Where It All Begins
A Body Made Home is a story about a little Black girl who survived. She survived childhood sexual abuse. Education was her means to freedom, freedom to move or leave home. At the same time, Black girl discovers that education, or rather her entry into elite institutions was not always liberatory. Black girl, as she moves into new worlds (from private school in Oakland, boarding school in Wellesley, MA, and Williams College), starts to develop a keen awareness of her double or multiple consciousness’ and that recognition of multiple realities occurring simultaneously causes her a lot of anger. Anger because how could it be that she could go to school and play and return home to a world so different.
In this book, you will read the narrative of a Black girl becoming—how she is disciplined and made into a girl. At the same time, you are also presented with the story of the systematic failures of an American education system.
This is a story posits the question---how is it that a person, a child can be groomed, placed in the most elite institutions, and end up feeling insecure and not so bright at all? Black girl’s search for home becomes an internal search for a holistic relationship to self.
A Body Made Home grapples with my tenuous relationship to both home and body. The notion of home, for Black Americans, home, as in country has always been a fraught proposition, considering many were forced to call this new land home. Home for the Black American has always required ingenuity and radical imaginations.
Home is often imagined as a place of safety, a place where one can return to, a place where one can find themselves a resting place, but for me home didn’t provide those kinds of securities.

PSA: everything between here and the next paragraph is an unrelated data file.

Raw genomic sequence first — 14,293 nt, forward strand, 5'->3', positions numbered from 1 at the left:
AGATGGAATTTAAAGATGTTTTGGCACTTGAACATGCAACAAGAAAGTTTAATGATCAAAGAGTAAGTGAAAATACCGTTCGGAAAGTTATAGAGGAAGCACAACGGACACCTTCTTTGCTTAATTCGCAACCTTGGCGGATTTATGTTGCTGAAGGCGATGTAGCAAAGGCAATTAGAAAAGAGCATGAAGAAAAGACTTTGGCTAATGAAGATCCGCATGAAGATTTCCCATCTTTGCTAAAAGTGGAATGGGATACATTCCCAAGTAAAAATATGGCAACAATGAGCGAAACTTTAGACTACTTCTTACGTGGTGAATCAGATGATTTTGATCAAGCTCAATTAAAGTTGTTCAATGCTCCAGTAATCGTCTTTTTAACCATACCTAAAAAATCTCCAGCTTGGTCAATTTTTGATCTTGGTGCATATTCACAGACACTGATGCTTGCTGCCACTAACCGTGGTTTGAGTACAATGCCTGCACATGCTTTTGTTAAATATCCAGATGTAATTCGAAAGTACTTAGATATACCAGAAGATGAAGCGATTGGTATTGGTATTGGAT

This story follows a Black queer literary tradition rooted in a perpetual looking, longing and finally discovery. As Saidiya Hartman noted, “the mother is forever lost,” but this does not have to be the end of life; we have the power to make home and that is what this story about. It, like the works of Gloria Anzaldua, Langston Hughes, and James Baldwin, uses the poetic to analyze our desires for home, stable, and never changing. This book speaks to a broad population and asks the reader to sit with protagonist as she goes on her journey from being born in East Oakland, California, growing up in the height of the crack epidemic with a father who was addicted and incarcerated for much of her childhood. This is not another story of a poor Black kid that makes it out of the hood never looking back, it is rather a story where what Du Bois named as the ultimate conflict of the black American, split strivings, is made manifest in one body, one life, at the same time, this protagonist, Black girl, moves through home life and a separate educational life, that takes her all over the country to some of the most elite educational institutions in the US.